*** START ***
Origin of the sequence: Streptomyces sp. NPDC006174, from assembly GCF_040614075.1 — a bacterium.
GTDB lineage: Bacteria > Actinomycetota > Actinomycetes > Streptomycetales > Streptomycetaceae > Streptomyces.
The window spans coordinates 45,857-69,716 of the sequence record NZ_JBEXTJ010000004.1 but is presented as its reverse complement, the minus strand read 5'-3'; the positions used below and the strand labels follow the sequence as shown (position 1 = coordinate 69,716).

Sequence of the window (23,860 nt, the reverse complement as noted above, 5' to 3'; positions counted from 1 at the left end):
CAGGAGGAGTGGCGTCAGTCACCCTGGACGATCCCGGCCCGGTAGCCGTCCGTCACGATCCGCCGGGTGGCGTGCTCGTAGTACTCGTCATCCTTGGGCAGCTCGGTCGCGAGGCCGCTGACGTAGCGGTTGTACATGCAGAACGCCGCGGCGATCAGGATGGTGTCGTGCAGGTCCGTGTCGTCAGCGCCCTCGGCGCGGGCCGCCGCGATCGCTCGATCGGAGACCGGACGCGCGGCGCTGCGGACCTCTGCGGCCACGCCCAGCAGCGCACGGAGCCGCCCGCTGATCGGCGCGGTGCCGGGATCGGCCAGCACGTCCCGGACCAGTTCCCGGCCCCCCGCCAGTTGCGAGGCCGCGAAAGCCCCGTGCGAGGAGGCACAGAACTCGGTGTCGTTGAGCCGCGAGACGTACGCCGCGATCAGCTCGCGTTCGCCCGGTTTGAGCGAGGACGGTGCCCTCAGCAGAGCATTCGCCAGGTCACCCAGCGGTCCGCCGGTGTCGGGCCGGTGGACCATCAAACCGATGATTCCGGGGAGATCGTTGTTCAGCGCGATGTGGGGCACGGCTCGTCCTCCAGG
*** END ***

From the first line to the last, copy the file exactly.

Origin of the sequence: Streptomyces sp. NPDC006174, from assembly GCF_040614075.1 — a bacterium.
GTDB lineage: Bacteria > Actinomycetota > Actinomycetes > Streptomycetales > Streptomycetaceae > Streptomyces.
The window spans coordinates 45,857-69,716 of the sequence record NZ_JBEXTJ010000004.1 but is presented as its reverse complement, the minus strand read 5'-3'; the positions used below and the strand labels follow the sequence as shown (position 1 = coordinate 69,716).

Sequence of the window (23,860 nt, the reverse complement as noted above, 5' to 3'; positions counted from 1 at the left end):
CAGGAGGAGTGGCGTCAGTCACCCTGGACGATCCCGGCCCGGTAGCCGTCCGTCACGATCCGCCGGGTGGCGTGCTCGTAGTACTCGTCATCCTTGGGCAGCTCGGTCGCGAGGCCGCTGACGTAGCGGTTGTACATGCAGAACGCCGCGGCGATCAGGATGGTGTCGTGCAGGTCCGTGTCGTCAGCGCCCTCGGCGCGGGCCGCCGCGATCGCTCGATCGGAGACCGGACGCGCGGCGCTGCGGACCTCTGCGGCCACGCCCAGCAGCGCACGGAGCCGCCCGCTGATCGGCGCGGTGCCGGGATCGGCCAGCACGTCCCGGACCAGTTCCCGGCCCCCCGCCAGTTGCGAGGCCGCGAAAGCCCCGTGCGAGGAGGCACAGAACTCGGTGTCGTTGAGCCGCGAGACGTACGCCGCGATCAGCTCGCGTTCGCCCGGTTTGAGCGAGGACGGTGCCCTCAGCAGAGCATTCGCCAGGTCACCCAGCGGTCCGCCGGTGTCGGGCCGGTGGACCATCAAACCGATGATTCCGGGGAGATCGTTGTTCAGCGCGATGTGGGGCACGGCTCGTCCTCCAGG